Most planets outside our solar system have been found using the radial velocity method, which measures the gravitational wobble in the star induced by the orbiting planet. The transit method would seem at first to be impractical because it requires a lucky break: The orbital plane of the planets under observation must be aligned toward Earth so astronomers can see the starlight dim as the planets pass.
The astronomers who discovered the two new planets dealt with this complication through, in Kane’s words, “brute force.” The astronomers surveyed millions of stars using twin telescopes snapping photos of the southern and northern skies from La Palma in Spain’s Canary Islands and Sutherland, South Africa. Each telescope is equipped with eight wide-angle cameras, each of which has a field of view of eight degrees, which comprises a relatively large chunk of the sky. By comparison, the full moon comprises about half a degree.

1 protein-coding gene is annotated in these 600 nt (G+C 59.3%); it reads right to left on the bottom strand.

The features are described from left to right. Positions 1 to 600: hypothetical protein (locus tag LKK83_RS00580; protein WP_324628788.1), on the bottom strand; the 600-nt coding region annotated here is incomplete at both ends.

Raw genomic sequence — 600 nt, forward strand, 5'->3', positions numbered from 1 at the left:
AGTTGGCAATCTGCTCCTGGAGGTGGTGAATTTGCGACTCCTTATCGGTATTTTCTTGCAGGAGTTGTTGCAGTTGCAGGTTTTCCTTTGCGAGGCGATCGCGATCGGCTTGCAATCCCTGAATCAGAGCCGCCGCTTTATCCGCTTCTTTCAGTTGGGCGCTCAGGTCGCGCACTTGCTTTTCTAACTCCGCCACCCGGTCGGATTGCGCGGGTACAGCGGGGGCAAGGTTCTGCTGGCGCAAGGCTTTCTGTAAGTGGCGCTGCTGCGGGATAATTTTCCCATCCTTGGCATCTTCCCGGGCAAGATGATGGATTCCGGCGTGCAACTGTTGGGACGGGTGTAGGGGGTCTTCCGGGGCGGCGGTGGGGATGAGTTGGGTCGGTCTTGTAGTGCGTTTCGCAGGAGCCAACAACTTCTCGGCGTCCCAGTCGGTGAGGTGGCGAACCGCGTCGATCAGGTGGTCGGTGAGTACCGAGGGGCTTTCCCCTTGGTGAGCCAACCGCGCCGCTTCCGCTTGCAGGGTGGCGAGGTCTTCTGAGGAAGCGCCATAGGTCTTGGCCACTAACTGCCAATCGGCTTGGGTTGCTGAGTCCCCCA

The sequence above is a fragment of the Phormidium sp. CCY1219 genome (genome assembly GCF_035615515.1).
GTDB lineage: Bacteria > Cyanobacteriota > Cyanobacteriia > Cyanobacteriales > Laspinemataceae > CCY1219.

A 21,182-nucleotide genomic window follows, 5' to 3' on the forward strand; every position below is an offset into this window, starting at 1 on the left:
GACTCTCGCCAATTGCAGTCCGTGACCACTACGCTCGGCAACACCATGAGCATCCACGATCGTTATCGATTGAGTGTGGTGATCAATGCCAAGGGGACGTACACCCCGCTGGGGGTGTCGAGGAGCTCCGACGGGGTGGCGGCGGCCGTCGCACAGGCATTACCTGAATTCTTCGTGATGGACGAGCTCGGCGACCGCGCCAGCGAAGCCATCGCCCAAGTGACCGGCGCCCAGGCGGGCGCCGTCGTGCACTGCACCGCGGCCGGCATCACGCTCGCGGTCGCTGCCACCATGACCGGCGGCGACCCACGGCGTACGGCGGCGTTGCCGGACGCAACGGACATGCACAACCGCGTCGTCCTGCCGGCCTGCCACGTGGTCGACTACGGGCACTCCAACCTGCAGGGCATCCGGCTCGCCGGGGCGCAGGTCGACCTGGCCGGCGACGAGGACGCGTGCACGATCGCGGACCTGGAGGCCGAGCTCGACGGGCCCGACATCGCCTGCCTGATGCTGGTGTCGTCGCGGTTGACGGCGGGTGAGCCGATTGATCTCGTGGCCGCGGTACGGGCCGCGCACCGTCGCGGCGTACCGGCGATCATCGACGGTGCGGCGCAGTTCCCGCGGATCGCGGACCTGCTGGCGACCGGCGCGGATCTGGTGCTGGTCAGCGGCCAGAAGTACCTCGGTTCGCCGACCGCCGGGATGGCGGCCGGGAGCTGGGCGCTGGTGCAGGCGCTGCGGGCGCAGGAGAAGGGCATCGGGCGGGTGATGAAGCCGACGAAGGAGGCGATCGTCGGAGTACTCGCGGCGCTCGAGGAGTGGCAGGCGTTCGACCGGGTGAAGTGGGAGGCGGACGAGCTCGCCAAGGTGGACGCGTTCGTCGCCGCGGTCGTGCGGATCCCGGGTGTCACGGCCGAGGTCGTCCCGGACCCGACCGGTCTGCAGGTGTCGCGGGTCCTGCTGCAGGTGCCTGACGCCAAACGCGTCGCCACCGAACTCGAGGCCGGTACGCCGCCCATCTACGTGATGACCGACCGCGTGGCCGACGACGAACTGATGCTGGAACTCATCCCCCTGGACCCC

The work was done through UK’s leading planet detection program, a consortium of eight universities called SuperWASP, or Wide Angle Search for Planets.
Kane’s role in the research was to help pick out from the vast numbers of photographed stars the most likely candidates for further investigation. The job was a difficult one because planets passing in front of stars only slightly diminish the starlight, dimming it by only about 1 percent for just a few hours. Kane also led the research on the prototype for SuperWASP, and has worked on both SuperWASP telescopes, among other efforts.
“We have computer programs which are able to search all of these light curves from the stars and see if there’s something in them which looks like the star has become fainter for a short period, but it’s a complicated task,” Kane said.